Aperitif Al-kee-hawlz (“pre-dinner cocktail”). Ethiopian tej.
Tapas. Injera with kitfo (steak tartare), tibs wat (sauteed prime beef), beg alecha (braised lamb), kik alicha (yellow split pea), gomen (sauteed collard greens). All with authentic Ethiopian spices.
Before going to any Ethiopian restaurant, check this site. Ethnic restaurants should have some sort of high incentive to not only place their latest menu offerings, but offer a description of the main ingredients, herbs, and spices that contribute to the “authentic” flavor. This isn’t the same thing as “divulging recipe secrets,” as recipe secrets are ingredients that normally aren’t revealed (and even if they are, the ratios of certain secret spice mixes, for example, are hard to attain without some sort of guidance). Sometimes the secret to certain recipes aren’t secret, they’re simply unobtainable in the current environment. You can have the exact same ingredients; all it takes is a different chef and a slightly different timescale to create a completely different dish. This isn’t even taking the environment into account. In some instances, I feel that the “authenticity” of a dish comes from the environment itself- “it’s in the water,” they say…or “air?”(hopefully not in the upchucked air from a sneeze or cough), or that wok that’s been used over and over for the past 15 years.” Either way, I know next to nothing about authentic Ethiopian food, so I’ll try not to make any elaborate comments on it. The pdf was simply a pedantic start to culinary discoveries in the land of deliciously spiced meat, vegetables, and injera.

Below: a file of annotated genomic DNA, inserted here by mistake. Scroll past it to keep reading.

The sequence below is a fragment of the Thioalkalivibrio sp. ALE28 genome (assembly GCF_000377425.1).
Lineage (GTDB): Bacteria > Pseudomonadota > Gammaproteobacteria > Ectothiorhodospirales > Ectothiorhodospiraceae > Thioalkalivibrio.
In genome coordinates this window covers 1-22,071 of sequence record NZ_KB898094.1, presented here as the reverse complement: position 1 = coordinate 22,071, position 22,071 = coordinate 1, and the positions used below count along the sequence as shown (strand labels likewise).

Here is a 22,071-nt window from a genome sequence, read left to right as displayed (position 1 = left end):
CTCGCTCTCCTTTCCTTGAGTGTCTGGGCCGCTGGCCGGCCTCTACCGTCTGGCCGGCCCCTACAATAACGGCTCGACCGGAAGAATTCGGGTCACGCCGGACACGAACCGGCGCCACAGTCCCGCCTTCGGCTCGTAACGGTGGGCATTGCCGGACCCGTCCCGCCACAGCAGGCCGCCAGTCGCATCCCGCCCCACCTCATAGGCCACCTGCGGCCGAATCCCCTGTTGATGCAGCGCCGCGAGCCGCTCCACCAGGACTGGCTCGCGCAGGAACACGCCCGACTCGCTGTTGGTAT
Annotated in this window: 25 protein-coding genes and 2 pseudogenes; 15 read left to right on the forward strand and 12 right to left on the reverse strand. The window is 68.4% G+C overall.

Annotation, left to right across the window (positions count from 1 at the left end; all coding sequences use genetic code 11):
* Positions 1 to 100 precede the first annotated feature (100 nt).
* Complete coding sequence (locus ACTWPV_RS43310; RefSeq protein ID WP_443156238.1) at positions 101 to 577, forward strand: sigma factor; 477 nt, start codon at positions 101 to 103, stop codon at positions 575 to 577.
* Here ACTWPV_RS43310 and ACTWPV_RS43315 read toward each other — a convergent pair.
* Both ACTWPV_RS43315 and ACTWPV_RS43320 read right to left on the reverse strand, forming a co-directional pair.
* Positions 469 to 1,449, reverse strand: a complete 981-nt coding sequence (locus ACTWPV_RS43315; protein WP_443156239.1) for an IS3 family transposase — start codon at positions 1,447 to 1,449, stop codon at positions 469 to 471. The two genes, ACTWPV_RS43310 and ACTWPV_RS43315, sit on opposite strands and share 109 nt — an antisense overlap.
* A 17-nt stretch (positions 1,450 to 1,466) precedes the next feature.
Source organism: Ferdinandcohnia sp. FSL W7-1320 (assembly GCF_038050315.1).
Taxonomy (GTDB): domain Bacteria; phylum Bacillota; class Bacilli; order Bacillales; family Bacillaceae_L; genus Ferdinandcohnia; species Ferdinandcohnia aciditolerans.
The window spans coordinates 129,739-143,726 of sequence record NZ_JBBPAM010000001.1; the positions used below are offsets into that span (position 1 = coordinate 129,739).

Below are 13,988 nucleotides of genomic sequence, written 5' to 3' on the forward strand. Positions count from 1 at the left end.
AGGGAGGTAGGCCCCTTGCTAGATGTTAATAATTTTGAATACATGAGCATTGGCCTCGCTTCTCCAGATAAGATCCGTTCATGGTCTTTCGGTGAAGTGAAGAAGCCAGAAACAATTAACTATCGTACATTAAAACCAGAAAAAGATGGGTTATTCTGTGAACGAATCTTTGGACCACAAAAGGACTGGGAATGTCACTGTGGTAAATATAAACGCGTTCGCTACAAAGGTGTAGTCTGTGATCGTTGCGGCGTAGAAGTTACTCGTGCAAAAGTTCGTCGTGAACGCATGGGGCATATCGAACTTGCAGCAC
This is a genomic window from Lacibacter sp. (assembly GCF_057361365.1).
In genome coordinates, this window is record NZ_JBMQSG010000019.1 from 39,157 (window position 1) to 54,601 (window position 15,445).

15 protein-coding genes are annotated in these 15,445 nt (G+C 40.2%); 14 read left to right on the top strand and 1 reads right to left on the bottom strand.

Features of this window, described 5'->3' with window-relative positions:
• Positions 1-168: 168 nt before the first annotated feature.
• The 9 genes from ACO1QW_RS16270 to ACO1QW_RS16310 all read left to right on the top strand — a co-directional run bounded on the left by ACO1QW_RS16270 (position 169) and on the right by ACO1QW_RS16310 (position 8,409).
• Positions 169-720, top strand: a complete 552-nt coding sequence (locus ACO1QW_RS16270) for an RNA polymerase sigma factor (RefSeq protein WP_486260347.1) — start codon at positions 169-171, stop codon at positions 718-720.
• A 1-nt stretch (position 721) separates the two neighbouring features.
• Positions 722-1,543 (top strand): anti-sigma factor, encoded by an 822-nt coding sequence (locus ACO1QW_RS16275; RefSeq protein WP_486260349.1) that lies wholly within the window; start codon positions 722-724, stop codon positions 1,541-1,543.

Another side note before I get to the food. I instigated the “no pictures in shitty lighting” rule here at Sheba. Part of the essence of a meal is enjoying the environment that is purposefully set up for the consumer. When one traditionally thinks restaurant, the mind automatically jumps to “food.” What I have found, repeatedly, is that ambiance affects the food. We like to think not, but we’re human and it’s impossible to separate our conscious and unconscious desires. Thus, pulling out your swiss army phone, lighting up the damn place to take washed out photos is certainly not a good idea. You get crappy pictures and pissed off dining neighbors. Luckily the latter didn’t happen. The former may have; you’ll have to be the judge of that. The “florescent” lighting on these pictures is a result of participating friends who shined a flashlight on the food, which allowed me to take less blurry pictures (shutters stay open longer in low light situations to allow more light in, causing blurriness. End less-than-amateur photo knowledge). That being said, it’s the last time I take pictures in a sexy, cozy atmosphere.
In light of the last post, I’m going to dedicate this Ethiopian experience on Tej, the honey/raw honeycomb infused wine that served as our pre-dinner aperitif.
I know what wine tastes like. I know what honey tastes like. But when adding the two together, it’s an interesting buzzy mix (no pun intended). The booziness of the drink was cleverly hidden by the strong caramelized taste of the honey, which makes tej deceptive to drink.